We wrote some time ago about the case of rapper Torence Hatch, known as “Lil Boosie.” As we noted, Hatch was acquitted of charges first degree murder stemming from allegations that he paid a hitman to kill an individual. Interestingly, the judge in charge of that case recently disqualified himself from presiding over the trials of two other men accused of having involvement in the 2009 murder.
The decision comes after an exchange between the judge and the lead prosecutor seven weeks after Hatch’s acquittal, at the beginning of proceedings against the individual prosecutors believe to be responsible for the murder.
The judge apparently asked the lead prosecutor, “Why don’t you get [a case] you can prove?” Shortly after the exchange, the prosecutors filed a motion asking the judge to recuse himself or be recused, since his initial comments showed he is “biased and prejudiced” and incapable of conducting a fair and impartial trial.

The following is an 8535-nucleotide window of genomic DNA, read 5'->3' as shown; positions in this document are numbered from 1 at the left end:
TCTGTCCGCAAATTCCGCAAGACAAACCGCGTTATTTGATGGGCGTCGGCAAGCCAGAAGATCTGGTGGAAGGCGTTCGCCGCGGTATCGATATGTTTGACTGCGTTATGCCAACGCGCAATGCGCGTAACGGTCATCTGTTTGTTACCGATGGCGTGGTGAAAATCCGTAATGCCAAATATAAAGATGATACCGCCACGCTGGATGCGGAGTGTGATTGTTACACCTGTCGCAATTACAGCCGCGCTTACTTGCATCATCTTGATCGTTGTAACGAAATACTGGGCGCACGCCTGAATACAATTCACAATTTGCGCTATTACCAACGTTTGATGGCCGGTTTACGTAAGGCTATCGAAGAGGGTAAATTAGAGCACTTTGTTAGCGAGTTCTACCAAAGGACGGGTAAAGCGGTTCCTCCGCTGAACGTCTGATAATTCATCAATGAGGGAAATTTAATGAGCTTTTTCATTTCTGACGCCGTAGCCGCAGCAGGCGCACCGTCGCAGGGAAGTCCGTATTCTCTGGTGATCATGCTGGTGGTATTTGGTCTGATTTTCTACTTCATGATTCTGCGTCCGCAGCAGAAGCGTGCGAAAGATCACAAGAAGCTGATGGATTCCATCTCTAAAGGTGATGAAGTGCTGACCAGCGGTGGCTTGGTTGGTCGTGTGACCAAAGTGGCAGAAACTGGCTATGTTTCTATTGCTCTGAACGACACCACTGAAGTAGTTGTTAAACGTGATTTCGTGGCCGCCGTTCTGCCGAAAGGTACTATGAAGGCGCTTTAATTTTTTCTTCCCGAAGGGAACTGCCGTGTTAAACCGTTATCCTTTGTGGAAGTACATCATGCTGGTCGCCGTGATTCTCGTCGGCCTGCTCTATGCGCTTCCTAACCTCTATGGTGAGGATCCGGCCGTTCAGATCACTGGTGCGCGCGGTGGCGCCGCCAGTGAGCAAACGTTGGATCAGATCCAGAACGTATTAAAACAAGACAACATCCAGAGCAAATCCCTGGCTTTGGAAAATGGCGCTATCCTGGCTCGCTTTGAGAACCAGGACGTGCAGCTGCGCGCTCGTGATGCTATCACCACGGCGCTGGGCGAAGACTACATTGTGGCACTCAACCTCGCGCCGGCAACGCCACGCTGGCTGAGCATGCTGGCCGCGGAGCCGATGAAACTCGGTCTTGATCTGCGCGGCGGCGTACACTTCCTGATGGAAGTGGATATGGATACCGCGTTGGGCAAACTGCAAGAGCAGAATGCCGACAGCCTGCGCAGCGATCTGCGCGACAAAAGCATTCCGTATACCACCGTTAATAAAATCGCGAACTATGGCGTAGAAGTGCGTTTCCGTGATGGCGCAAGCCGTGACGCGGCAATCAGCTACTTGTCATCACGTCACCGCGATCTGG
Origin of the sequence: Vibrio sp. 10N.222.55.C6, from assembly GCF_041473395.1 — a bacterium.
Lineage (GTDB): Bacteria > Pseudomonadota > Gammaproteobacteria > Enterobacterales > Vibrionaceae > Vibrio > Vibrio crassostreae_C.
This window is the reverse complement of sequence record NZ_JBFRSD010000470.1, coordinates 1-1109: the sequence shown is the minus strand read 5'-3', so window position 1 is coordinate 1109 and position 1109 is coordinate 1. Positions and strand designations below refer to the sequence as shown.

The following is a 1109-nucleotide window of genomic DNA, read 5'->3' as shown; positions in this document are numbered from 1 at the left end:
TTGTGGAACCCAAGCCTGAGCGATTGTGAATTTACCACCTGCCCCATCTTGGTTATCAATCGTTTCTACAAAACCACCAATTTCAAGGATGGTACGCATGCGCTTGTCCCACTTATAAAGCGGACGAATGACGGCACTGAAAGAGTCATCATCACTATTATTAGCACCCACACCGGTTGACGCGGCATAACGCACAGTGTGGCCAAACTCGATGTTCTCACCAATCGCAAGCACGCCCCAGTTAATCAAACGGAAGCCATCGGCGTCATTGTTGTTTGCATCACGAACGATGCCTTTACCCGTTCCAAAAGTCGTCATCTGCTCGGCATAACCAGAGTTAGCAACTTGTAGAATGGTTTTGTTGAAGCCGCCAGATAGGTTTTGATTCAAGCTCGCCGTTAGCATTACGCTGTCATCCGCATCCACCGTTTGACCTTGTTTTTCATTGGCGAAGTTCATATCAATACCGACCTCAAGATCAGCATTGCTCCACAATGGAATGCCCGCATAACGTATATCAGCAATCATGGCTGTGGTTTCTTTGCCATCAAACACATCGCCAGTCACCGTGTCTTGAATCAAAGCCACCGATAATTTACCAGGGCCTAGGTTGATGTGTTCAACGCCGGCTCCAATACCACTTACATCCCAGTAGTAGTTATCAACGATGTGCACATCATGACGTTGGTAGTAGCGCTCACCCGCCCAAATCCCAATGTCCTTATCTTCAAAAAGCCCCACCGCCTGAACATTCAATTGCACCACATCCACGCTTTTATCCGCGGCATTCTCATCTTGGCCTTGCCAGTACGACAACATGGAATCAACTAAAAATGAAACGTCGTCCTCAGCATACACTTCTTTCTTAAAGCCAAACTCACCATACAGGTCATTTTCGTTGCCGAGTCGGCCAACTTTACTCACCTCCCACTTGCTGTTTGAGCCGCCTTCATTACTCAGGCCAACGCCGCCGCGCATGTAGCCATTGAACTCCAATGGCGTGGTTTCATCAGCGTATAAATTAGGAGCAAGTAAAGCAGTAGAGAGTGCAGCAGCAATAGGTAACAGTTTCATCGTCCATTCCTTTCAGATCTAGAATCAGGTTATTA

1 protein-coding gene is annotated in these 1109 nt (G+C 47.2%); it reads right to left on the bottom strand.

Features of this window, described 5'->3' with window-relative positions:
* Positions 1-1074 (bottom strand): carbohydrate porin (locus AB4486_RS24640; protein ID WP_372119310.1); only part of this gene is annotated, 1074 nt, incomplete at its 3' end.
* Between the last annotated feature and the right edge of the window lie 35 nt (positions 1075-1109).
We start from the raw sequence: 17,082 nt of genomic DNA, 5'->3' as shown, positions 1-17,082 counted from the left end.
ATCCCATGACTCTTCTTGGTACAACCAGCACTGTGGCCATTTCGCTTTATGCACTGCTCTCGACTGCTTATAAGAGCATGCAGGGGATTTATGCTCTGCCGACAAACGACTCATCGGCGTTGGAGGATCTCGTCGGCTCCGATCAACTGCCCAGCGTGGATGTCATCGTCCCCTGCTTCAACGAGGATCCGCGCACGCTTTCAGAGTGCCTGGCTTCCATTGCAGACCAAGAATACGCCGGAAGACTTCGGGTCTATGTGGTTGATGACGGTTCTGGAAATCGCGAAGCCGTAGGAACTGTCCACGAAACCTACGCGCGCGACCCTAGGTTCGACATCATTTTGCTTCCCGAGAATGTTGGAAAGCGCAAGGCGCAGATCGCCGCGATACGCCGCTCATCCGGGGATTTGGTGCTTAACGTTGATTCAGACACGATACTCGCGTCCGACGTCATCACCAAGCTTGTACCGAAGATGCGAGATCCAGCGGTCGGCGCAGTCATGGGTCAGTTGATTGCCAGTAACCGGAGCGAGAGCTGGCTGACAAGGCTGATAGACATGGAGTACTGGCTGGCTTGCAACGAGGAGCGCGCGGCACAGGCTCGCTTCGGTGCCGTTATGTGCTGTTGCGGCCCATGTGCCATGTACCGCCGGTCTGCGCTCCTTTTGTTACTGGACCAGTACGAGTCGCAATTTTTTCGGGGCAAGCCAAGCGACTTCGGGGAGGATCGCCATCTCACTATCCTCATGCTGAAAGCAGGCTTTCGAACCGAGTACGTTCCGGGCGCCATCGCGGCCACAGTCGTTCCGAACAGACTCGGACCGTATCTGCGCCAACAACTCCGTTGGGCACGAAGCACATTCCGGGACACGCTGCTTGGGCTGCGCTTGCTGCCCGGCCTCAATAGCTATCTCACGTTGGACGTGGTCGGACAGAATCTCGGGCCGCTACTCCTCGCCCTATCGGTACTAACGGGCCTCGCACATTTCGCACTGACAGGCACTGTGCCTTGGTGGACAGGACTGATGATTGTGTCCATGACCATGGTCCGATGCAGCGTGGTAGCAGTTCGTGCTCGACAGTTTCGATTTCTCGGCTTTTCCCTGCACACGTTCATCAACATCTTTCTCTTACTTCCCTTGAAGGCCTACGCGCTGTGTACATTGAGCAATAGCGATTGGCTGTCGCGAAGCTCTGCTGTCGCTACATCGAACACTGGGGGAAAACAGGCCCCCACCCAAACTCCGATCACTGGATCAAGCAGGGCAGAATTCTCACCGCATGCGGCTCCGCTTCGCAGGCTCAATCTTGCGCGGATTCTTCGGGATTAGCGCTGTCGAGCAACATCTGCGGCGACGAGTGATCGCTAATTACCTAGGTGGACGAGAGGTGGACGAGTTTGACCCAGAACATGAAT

The two men will reportedly be trial separately, since they made statements to police implicating one another. Both are charged with first-degree murder in the killing.
One of the defendants would not be eligible for the death penalty if convicted, since he was a minor at the time the alleged murder took place.
Having a fair and impartial trial is a very important right in the criminal justice system. When the judge or the jury is biased, it can taint the verdict of the case. Jury selection is particularly important, and it takes a certain amount of skill and strategy to sort through who is best suited to participate in the trial. Having an experienced attorney at one’s side through this process is invaluable.
Source: The Advocate, “Judge recused in murder trials,” Joe Gyan Jr., August 5, 2012